6. Have the Feds 77bvgever asked* for charges to be dismissed with prejudice, let alone in such a famous case?

    1. I'm sure it's happened before, but it is rare--. It usually happens when it becomes clear that the defendant has been cleared or the government has engaged in egregiously bad conduct. The most recent high profile federal case I can think of is the Cliven Bundy case, and that was basically for prosecutorial misconduct. In the Concord case, of course, Team Mueller wants you to believe something different.

    2. Figures. I'd forgotten about Bundy.

      "77bvgever asked*" was supposed to be "*ever asked*".
      My cat jumped on the keyboard, just before I hit "Publish".

    3. Clinesmith will likely use "the cat jumped on my keyboard" excuse for the "creative editing" he did to the Carter Page FISA warrant support email, that resulted in it having the exact opposite meaning it had when he received it.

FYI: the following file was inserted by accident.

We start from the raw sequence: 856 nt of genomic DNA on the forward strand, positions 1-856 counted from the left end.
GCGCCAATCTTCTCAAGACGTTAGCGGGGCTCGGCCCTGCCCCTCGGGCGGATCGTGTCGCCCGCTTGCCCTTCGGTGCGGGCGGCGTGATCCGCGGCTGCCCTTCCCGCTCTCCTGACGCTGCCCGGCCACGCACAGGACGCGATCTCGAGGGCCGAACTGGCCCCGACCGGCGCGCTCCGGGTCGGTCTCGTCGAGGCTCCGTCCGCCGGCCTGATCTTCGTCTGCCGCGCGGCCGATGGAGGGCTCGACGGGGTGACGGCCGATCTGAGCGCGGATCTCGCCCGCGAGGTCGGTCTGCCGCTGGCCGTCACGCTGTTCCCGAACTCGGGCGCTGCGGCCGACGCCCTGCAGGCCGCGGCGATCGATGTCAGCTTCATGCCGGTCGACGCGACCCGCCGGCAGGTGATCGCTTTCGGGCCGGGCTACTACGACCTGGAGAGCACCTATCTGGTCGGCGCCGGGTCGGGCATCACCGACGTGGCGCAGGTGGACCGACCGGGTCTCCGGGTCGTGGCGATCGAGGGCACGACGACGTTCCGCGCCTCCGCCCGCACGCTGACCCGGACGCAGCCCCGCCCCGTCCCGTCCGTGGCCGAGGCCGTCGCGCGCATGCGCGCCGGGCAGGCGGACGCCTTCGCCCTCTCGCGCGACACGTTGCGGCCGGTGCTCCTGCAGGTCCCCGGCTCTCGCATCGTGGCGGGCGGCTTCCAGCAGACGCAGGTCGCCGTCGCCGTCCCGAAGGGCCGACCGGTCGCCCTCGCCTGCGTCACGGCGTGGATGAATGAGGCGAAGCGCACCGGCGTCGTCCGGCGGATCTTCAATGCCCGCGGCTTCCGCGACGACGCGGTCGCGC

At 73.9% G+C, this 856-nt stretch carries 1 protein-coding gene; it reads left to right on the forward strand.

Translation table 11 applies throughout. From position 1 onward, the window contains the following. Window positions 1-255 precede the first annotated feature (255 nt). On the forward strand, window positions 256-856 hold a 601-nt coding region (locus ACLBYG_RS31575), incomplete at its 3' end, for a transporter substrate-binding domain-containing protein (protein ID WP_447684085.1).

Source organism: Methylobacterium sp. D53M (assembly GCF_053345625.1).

He has no other defense...

    4. Question - If you locked a hundred Howler Monkeys in a room with a hundred keyboards how long would it be before they typed the complete Mueller report?

      Answer - Never, Howler Monkeys are epistemologically indisposed to that level of mendacity.
      Tom S.

    5. Yeah, EZ, every D.S. office should have at least one cat, so that all D.S. hacks can deploy that excuse!

    6. Hell; they'll just claim a stray jumped in through the window, leapt on his keyboard when he wasn't paying attention, and quickly departed, leaving no trace, causing an edit to the document which the DeepState Operative failed to noticed. "Oh, well; mistake were made..."

      And the MSM will dutifully chime in with "it hasn't been disproven that a cat did it."